While there is no magic age for potty training, most toddlers will develop the necessary physical and cognitive skills between 18-24 months (though some aren't ready to start until as old as four). Look out for some independence and an understanding of what it means to go to the bathroom. They may start telling you when they have soiled their nappy too.
Before potty training begins, it is a good idea to buy a potty and leave it next to the toilet to introduce your toddler to the idea of using it. Travel potties are also useful when away from home as children often form an attachment to their potty, causing distress when it is not available. Some of these will also convert into toilet seats which are great for avoiding problems in public toilets. At home, trainer seats are often used as the next stage in potty training and don't forget a toilet step so that your toddler can reach!
Parents are often under pressure from family or friends to start potty training but, if you start too early, it often means your child has to be reminded about the toilet several times a day and the hanging on is reduced to vital seconds. Leaving training until they show signs that they are ready means that the whole process is a lot easier and quicker.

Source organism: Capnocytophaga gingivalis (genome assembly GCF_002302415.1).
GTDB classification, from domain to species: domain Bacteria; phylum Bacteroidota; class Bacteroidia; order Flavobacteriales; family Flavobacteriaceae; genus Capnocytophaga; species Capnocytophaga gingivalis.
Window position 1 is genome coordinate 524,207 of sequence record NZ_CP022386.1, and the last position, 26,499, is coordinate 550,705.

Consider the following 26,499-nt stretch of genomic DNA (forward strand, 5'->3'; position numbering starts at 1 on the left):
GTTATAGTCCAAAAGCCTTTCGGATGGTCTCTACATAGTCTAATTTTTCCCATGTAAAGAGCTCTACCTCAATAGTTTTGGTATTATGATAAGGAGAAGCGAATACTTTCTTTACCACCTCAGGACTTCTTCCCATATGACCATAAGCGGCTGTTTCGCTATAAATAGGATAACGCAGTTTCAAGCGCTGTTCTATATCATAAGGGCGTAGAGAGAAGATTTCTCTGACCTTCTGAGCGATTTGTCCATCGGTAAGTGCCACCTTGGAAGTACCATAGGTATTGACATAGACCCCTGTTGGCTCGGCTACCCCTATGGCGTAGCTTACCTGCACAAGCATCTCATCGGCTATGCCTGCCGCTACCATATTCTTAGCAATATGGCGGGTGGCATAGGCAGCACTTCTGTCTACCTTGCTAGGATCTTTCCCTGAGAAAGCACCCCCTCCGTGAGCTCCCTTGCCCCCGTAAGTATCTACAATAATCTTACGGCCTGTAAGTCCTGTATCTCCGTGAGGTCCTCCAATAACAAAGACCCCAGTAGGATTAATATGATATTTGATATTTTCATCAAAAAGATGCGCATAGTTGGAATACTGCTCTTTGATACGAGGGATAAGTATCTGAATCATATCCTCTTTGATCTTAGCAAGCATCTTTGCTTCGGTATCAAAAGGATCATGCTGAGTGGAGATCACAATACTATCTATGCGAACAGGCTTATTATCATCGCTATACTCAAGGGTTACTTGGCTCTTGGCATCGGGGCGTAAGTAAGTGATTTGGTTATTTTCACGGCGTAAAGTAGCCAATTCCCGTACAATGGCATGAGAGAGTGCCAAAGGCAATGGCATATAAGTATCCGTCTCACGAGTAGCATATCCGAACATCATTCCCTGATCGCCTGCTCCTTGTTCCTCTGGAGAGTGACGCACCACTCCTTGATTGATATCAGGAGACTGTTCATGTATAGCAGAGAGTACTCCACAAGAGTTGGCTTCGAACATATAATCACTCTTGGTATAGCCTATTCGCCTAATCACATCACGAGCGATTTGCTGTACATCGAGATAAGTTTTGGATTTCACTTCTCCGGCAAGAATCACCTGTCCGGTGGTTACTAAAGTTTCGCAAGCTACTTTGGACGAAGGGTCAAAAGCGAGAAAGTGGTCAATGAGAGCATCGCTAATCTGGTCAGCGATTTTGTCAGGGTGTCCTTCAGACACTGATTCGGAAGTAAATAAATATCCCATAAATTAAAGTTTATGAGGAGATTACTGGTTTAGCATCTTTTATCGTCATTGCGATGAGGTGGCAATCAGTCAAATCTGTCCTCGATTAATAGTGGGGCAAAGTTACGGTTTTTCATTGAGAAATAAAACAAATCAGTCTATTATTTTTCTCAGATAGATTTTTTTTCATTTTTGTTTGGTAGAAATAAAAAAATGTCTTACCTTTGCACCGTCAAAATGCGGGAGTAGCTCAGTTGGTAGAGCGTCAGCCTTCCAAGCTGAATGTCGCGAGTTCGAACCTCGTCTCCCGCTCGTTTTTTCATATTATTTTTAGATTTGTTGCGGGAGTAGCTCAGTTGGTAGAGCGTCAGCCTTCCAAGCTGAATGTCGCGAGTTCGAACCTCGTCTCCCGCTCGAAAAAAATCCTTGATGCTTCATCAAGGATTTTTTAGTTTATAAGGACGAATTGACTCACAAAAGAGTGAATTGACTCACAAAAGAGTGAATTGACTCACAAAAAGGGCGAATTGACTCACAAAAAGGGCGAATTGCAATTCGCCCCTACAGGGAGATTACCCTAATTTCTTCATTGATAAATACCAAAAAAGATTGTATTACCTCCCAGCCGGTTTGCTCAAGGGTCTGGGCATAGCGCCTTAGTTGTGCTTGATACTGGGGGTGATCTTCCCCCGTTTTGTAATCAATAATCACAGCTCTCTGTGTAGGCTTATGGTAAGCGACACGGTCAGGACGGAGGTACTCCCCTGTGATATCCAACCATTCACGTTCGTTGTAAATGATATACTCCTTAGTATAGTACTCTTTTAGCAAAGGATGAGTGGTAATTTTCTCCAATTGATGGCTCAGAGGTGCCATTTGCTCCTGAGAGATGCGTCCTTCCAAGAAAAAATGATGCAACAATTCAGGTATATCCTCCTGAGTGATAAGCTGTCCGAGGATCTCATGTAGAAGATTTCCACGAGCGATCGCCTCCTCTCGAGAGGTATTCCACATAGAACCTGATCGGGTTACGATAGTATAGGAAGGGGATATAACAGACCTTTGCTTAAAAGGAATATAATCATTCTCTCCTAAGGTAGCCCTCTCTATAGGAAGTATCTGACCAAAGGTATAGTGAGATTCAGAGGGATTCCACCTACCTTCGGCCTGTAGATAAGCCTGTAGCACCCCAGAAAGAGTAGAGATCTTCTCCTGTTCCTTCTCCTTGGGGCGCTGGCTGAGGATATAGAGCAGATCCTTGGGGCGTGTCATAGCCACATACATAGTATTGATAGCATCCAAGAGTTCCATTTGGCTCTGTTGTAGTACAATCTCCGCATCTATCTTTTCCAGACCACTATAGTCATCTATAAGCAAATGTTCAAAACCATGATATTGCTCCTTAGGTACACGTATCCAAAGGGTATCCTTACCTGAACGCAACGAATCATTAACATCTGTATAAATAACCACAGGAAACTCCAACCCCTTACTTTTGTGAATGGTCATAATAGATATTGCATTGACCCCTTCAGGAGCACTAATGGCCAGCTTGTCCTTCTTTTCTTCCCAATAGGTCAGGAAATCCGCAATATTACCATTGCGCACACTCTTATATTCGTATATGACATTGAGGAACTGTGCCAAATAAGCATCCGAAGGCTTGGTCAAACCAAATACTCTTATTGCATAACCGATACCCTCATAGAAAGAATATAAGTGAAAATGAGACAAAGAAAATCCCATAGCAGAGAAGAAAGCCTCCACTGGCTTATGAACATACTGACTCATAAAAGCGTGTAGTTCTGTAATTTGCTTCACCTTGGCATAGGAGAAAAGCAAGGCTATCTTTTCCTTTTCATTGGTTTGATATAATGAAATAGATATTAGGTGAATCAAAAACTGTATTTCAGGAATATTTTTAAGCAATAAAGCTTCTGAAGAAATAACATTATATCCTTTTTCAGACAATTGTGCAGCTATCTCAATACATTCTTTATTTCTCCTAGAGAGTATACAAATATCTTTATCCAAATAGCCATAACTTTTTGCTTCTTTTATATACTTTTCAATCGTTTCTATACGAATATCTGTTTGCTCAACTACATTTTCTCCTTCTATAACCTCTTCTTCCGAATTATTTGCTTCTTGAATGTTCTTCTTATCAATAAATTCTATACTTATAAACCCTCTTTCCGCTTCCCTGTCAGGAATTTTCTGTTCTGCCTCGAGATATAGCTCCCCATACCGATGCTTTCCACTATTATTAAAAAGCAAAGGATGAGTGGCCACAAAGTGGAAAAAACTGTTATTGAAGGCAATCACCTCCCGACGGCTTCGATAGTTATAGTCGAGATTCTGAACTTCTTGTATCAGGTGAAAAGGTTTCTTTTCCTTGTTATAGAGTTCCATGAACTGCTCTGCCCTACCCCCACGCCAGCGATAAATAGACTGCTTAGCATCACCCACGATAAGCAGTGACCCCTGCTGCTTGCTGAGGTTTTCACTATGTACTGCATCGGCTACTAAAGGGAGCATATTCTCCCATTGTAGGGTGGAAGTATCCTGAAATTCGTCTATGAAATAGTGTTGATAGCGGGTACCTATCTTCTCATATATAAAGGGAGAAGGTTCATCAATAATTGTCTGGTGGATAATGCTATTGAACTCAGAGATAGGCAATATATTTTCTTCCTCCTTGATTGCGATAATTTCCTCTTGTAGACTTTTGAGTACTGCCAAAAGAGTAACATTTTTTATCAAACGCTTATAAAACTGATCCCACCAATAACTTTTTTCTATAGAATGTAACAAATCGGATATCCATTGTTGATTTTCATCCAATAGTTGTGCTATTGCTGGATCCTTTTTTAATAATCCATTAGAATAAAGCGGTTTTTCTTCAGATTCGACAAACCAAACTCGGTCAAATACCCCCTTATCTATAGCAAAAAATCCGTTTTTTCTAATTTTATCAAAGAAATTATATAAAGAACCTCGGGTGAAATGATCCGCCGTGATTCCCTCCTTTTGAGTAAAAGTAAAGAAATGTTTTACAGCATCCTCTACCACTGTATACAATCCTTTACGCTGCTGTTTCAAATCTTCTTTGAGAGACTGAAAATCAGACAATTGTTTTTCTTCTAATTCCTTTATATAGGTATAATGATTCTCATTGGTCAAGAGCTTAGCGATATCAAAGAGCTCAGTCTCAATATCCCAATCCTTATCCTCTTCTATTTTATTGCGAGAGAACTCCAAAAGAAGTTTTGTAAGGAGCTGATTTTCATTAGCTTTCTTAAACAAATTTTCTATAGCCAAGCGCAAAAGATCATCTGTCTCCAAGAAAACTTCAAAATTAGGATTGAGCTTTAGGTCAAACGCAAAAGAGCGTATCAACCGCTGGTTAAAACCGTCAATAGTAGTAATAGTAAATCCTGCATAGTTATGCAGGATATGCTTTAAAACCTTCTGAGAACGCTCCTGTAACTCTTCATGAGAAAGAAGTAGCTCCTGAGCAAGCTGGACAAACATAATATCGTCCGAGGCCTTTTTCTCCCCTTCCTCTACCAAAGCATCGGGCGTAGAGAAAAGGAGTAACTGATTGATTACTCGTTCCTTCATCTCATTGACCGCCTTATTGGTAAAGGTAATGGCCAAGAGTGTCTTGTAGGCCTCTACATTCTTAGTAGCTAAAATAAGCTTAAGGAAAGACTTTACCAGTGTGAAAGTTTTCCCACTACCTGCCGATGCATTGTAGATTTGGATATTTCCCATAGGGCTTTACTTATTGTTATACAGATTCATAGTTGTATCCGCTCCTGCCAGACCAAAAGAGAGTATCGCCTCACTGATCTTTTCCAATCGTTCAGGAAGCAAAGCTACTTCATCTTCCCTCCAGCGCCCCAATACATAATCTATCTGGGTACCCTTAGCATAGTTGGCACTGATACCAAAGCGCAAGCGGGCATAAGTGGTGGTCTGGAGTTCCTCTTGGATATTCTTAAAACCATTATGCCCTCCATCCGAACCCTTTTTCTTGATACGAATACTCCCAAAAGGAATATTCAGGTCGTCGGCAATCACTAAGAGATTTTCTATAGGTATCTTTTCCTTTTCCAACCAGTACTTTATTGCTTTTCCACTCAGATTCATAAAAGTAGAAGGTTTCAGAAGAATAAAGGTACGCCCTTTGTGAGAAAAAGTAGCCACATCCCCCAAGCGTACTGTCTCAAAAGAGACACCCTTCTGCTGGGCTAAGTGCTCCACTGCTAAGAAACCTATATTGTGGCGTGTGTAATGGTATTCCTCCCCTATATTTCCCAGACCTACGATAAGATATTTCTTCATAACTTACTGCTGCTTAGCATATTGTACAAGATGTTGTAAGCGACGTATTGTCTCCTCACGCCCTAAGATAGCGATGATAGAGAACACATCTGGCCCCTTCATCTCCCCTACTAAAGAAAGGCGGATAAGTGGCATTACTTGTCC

While some children are soon dry at night too, it is perfectly normal to continue in nappies for a year or more at night, with occasional bed wetting for a few years. It is only when your toddler has regular dry nappies in the morning that you should stop using them at night. A waterproof sheet on the bed is a good idea and trainer pants are perfect for the transition from nappies.
Here are few tips from mums to make the potty training experience easier:
- keep a potty or travel potty in the boot of the car on long journeys. When your toddler needs the toilet, they usually need to go straight away!
- when you stop using a nappy at night, buy a few pairs of trainer pants. It is much easieir to change pants at 3.00am than the whole bed!
- remind your toddler often about the toilet, especially if they are playing, as they may not want to stop their game to use the potty
- it is useful to keep a travel potty in the bottom of the buggy as it is often difficult to find a public toilet quickly when you are out and, if you do, these are not always the most toddler-friendly places!
- once you have stopped using nappies, don't be tempted to go back to one if you are on a long day out as this will only confuse your toddler. Take a couple of pairs of trainer pants with you instead and, if there is an accident, you can quickly change the pants.
Above all, keep calm and avoid putting pressure on your toddler. They will get there in the end!